After the Webinar: Building a Wellness Program from the Ground Up. Q&A with Wendy Hummell

Webinar presenter Wendy Hummell answered a number of your questions after her webinar, Building a Wellness Program from the Ground Up. Here are just a few of her responses.

 

Audience Question: Did you get any help, coaching, or advice from Wichita State University when developing the program at the sheriff’s office? 

Wendy Hummell: The short answer is, no, I did not. So, early on, this was something that there wasn’t a lot of information on and so a lot of where I got my information and resources came from outside of this area, meaning my local area, which is Wichita, because nothing like this was being done here. And I actually did seek out that resource, but like I said, this is just something that is new, and there wasn’t a lot of information that was available.

 

Audience Question: We are a domestic violence and sexual assault survivor organization and not a police station or not inside the police station. How do you find grants to support wellness programs? Where should we start? What are some first steps toward finding funding for wellness organizations or wellness programs in an agency?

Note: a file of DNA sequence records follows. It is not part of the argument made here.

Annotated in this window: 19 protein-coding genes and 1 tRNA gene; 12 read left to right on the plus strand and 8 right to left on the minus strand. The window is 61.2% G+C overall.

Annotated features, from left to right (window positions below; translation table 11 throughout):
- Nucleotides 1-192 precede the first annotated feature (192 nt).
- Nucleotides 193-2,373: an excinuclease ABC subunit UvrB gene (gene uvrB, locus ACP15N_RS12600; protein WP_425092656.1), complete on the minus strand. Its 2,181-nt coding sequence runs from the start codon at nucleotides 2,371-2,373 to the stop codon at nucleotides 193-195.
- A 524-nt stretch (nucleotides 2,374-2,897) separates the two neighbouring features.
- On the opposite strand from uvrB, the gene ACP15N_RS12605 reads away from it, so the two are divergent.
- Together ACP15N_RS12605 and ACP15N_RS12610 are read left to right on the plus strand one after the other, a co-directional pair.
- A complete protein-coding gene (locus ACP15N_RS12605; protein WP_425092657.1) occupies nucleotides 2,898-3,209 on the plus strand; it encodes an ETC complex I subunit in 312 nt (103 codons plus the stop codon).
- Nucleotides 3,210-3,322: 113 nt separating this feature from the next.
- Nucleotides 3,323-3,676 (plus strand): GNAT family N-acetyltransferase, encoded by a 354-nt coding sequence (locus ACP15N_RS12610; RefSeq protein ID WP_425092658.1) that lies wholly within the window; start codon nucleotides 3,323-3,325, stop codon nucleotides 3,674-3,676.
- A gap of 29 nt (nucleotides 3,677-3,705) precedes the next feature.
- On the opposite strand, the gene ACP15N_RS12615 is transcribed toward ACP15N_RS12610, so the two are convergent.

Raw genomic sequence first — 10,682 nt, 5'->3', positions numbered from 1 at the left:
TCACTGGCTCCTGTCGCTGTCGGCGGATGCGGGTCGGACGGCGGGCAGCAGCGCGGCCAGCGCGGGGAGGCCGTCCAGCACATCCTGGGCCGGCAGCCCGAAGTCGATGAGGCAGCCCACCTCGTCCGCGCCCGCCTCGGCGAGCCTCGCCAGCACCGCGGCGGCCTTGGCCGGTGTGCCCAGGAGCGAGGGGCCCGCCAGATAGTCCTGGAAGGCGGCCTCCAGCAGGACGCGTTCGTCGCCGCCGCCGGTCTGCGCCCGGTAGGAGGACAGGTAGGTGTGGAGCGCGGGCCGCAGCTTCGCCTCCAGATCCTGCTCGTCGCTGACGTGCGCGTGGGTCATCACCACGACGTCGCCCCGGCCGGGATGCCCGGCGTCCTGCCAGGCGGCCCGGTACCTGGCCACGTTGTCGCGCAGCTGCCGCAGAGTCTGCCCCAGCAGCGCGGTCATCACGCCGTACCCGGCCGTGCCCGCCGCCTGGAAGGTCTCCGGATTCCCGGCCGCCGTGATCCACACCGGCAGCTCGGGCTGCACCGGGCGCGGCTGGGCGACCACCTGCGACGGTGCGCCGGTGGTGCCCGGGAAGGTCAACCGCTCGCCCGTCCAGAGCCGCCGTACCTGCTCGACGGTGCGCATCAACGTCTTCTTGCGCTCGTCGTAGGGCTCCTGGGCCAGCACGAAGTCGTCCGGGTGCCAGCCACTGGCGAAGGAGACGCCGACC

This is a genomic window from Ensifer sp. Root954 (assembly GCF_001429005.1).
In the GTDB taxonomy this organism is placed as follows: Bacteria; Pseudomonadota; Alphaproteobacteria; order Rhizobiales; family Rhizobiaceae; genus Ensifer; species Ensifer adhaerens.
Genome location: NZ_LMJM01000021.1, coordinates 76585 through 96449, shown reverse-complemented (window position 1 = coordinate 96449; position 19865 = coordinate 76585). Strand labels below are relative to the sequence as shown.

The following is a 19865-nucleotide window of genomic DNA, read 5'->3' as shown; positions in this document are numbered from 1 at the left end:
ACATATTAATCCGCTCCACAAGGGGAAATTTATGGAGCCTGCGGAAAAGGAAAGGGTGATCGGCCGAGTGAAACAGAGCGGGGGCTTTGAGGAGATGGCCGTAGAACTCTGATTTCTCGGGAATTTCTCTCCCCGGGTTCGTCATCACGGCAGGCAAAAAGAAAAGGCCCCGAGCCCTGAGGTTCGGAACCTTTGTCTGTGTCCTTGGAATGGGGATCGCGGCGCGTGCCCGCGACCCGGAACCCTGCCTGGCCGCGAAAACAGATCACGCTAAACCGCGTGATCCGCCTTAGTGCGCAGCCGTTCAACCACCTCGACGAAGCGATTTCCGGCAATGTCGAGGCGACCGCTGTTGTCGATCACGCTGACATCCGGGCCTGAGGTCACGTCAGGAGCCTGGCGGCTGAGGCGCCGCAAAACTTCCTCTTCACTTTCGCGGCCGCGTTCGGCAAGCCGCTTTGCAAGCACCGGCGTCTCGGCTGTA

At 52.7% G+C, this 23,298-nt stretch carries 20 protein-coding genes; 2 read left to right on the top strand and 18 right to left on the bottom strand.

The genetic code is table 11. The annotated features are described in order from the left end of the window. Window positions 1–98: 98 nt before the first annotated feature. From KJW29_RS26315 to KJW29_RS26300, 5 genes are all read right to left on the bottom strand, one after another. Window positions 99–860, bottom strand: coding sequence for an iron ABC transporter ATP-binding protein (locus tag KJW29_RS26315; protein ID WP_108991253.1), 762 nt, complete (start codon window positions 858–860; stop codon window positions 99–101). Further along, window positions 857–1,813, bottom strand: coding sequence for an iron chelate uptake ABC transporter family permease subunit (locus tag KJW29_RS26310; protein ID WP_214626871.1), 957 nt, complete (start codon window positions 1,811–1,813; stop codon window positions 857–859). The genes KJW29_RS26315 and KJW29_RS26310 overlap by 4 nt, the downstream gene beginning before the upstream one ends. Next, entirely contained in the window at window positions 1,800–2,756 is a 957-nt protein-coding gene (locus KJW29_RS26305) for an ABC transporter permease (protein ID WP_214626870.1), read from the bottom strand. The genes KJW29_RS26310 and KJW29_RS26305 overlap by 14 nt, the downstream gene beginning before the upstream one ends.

Wendy Hummell: I have several different recommendations. So, first and foremost, it’s great because her putting that question out, you got input from other people that have some suggestions. So that’s always the first thing that I suggest is, who is doing similar work to you and asking them how they’re getting the funding similar to what other people did for me. Second, there are some websites out there, so even though I talked about law enforcement specific with the IACP, there’s the Bureau of Justice Assistance, there’s the DOJ, and there are a lot of other grant opportunities that are available federally. But then I also suggest, depending on what type of agency this is, to look at statewide resources, too. And then local grant opportunities. So, in our community, for instance, there are a few local grants that I’ve applied for but haven’t gotten. I’ve only had success on the federal level. But depending on what your community is, what resources are available? I would suggest reaching out to all different organizations that may have a similar mission. Even a non-profit organization that may be able to partner with you so that they can actually advocate and write a grant for you, or assist you in that, could be something to do, too